* Southern exports hit 2.35 million bpd so far in 2014
* January's export rate so far at post-Saddam high
* Increase may not last; buyers say February allocations cut
By Alex Lawler and Peg Mackey
LONDON, Jan 16 Oil exports from Iraq's southern
terminals jumped by almost 300,000 barrels per day (bpd) in the
first two weeks of 2014 from all of December, a sign of progress
in delivering on a plan for significant supply growth.
Crude buyers said, however, that despite the rise in
exports, Iraq was still catching up with loading delays caused
partly by bad weather. Some customers said the State Oil
Marketing Organization (SOMO) had cut their crude allocations
Iraq's southern exports averaged 2.35 million bpd in the
first 15 days of January, according to shipping data tracked by
Reuters and to estimates from a tanker-tracking company. That is
up from 2.08 million bpd in the month of December.
If sustained in the rest of the month, the volume would
amount to the highest level since at least 2003. The southern
ports typically handle almost all of Iraq's oil exports.
A return to sizeable growth, after a slowdown in 2013, is
possible following Iraq's work to expand its southern port
capacity. Together with signs of higher supply from Libya, the
increase could weigh on global oil prices.
"The January loadings will be a test of what SOMO can export
through the year," said Mohammed al-Jibouri, who headed SOMO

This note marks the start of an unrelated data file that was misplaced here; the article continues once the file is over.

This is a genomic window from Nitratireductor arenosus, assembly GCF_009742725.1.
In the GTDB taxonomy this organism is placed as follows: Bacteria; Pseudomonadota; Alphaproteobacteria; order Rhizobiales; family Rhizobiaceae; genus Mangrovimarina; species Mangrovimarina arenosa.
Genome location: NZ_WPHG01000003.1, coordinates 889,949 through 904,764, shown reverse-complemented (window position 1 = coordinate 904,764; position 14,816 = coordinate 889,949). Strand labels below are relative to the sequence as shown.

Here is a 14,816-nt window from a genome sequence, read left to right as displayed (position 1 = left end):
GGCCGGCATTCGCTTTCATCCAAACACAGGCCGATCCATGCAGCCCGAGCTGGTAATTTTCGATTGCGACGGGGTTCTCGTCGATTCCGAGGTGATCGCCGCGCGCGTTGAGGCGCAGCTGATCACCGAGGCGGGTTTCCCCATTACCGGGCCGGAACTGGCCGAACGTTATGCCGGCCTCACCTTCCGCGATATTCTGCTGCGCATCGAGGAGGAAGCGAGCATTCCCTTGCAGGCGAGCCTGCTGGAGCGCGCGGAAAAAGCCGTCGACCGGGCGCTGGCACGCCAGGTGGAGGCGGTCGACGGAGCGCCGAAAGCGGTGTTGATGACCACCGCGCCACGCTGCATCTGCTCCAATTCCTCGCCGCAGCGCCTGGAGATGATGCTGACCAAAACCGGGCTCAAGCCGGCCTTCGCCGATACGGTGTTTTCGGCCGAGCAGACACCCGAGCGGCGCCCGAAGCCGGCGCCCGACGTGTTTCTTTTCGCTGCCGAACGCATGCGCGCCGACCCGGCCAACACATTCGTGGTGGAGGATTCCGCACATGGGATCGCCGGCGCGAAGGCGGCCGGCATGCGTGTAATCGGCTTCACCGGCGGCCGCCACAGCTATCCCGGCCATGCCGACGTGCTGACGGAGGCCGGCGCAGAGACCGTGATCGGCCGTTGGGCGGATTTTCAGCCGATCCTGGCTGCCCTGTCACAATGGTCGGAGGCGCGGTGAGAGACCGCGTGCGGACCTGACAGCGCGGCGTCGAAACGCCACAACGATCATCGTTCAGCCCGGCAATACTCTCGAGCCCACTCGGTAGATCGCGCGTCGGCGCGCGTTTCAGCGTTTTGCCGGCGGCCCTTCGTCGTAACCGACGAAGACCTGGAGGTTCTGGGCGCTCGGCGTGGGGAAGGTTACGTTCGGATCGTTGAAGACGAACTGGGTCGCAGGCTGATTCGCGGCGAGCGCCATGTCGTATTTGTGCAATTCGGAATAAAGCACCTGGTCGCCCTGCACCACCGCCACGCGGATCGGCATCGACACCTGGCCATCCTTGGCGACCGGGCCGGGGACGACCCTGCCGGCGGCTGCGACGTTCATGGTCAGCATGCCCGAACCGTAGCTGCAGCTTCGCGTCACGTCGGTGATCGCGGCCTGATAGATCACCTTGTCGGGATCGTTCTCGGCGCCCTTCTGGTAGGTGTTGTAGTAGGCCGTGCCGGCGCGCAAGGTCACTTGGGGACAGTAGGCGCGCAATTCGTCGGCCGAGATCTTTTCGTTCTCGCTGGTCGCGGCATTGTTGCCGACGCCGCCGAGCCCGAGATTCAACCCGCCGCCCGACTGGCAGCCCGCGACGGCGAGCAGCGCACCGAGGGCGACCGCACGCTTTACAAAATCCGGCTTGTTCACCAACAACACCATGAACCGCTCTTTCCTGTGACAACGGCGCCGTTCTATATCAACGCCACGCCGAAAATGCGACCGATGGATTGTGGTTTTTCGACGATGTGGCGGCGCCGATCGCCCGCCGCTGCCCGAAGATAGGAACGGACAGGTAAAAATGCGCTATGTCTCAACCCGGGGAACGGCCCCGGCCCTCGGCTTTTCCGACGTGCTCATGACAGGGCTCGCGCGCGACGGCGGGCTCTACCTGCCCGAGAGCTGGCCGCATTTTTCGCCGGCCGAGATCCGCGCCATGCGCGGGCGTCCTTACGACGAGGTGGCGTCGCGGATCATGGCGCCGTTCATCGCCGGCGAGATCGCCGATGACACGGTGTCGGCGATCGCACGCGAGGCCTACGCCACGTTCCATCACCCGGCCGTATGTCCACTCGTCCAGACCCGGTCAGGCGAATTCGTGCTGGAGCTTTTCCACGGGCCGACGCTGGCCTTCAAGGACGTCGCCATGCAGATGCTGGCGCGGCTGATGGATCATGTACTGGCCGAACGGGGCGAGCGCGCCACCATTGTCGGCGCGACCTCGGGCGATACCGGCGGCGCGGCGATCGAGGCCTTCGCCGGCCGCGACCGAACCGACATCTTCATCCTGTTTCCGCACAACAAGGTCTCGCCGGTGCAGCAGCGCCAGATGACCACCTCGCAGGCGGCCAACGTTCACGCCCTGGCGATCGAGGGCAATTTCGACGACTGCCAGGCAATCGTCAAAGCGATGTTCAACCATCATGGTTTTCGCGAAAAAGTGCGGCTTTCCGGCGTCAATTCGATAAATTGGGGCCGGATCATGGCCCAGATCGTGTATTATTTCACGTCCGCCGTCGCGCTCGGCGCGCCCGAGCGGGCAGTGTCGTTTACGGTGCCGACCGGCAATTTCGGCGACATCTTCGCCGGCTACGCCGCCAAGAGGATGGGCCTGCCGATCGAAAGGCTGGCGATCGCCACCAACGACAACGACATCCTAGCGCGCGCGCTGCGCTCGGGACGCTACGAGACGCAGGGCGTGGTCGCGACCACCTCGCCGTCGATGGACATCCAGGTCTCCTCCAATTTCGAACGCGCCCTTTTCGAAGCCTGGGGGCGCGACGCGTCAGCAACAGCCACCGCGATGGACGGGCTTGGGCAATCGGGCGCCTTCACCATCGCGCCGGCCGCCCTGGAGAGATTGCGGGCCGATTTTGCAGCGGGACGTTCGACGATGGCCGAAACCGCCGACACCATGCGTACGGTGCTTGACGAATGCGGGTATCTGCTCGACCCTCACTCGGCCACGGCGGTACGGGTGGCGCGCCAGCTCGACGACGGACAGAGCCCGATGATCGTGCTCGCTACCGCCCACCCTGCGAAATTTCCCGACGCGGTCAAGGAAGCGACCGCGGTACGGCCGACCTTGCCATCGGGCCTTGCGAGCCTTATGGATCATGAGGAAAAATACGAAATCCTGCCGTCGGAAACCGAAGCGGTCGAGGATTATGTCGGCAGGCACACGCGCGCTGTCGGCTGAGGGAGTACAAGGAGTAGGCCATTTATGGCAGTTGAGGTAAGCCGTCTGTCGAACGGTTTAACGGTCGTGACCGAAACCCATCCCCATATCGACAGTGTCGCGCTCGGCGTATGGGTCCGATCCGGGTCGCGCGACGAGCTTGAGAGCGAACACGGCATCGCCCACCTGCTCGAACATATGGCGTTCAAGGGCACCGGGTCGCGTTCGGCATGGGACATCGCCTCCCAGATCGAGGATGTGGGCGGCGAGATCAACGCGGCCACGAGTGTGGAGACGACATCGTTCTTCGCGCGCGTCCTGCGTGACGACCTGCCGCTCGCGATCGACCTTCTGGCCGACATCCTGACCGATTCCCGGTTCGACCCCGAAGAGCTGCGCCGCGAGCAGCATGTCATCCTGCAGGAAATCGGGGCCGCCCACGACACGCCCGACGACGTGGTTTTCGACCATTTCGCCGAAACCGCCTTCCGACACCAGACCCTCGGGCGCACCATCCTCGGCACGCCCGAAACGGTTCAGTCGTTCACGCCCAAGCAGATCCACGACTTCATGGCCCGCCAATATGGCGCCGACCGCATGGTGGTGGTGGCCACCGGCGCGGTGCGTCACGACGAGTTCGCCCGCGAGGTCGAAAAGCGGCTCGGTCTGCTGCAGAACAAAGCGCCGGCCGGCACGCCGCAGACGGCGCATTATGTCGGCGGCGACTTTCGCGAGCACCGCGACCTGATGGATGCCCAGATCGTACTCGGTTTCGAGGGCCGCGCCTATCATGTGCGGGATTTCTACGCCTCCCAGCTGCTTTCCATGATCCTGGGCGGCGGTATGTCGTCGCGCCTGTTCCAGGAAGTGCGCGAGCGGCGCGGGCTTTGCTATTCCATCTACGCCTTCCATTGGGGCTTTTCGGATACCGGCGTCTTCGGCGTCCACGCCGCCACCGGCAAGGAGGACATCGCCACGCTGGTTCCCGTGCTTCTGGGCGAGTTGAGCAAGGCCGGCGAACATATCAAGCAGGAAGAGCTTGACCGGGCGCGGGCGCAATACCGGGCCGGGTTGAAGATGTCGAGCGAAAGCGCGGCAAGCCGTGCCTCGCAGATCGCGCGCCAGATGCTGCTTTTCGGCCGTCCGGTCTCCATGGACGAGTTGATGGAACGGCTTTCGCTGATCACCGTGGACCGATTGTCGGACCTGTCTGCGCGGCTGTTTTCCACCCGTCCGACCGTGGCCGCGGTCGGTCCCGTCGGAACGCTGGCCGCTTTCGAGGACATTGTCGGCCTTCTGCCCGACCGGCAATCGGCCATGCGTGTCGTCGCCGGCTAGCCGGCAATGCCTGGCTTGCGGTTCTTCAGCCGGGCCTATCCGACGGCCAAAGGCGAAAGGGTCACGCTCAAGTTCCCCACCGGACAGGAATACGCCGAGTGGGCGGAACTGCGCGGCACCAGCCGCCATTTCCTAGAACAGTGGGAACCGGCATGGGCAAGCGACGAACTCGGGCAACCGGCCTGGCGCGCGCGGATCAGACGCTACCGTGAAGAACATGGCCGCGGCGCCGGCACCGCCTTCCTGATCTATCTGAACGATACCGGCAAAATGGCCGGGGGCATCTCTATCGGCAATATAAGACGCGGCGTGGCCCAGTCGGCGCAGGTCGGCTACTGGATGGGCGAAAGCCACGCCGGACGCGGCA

after the fall of Saddam Hussein and later served as trade
"The oil minister has said the work is finished at the
terminals, so they should be capable of handling exports of more
than 2.5 million barrels a day."
It remains to be seen whether the increase is sustainable,
given creaky infrastructure and worsening violence in Iraq. A
lack of storage capacity means production must be shut down if
the weather gets too bad for tankers to load, industry sources
"Export capacity is probably a notch higher now than in the
fourth quarter," a source with the tanker tracking company said.
"However, I believe the uptick in January is partially due to
the weather delays at the end of December."
In a sign that all has yet to go smoothly, several buyers of
Iraq's Basrah Light crude - the grade exported from the south -
this week said they would see a reduction in their February
"They have huge delays, and they need to catch up with
loadings," a major buyer in Asia said. "So they had to reduce
the number of cargoes by eight to 10 (for January-February)."
From the north, Iraq also exports about 300,000 bpd from its
Kirkuk fields to Ceyhan in Turkey. Northern exports could
increase further if the autonomous region of Kurdistan starts to
sell oil via a pipeline to Turkey.
The Kurdish plan has angered Baghdad. Iraqi Prime Minister
Nuri al-Maliki threatened on Sunday to cut central government
funding for Kurdistan if the Kurds proceed with exports without
(Additional reporting by Dmitry Zhdannikov and Florence Tan;
editing by Jane Baird)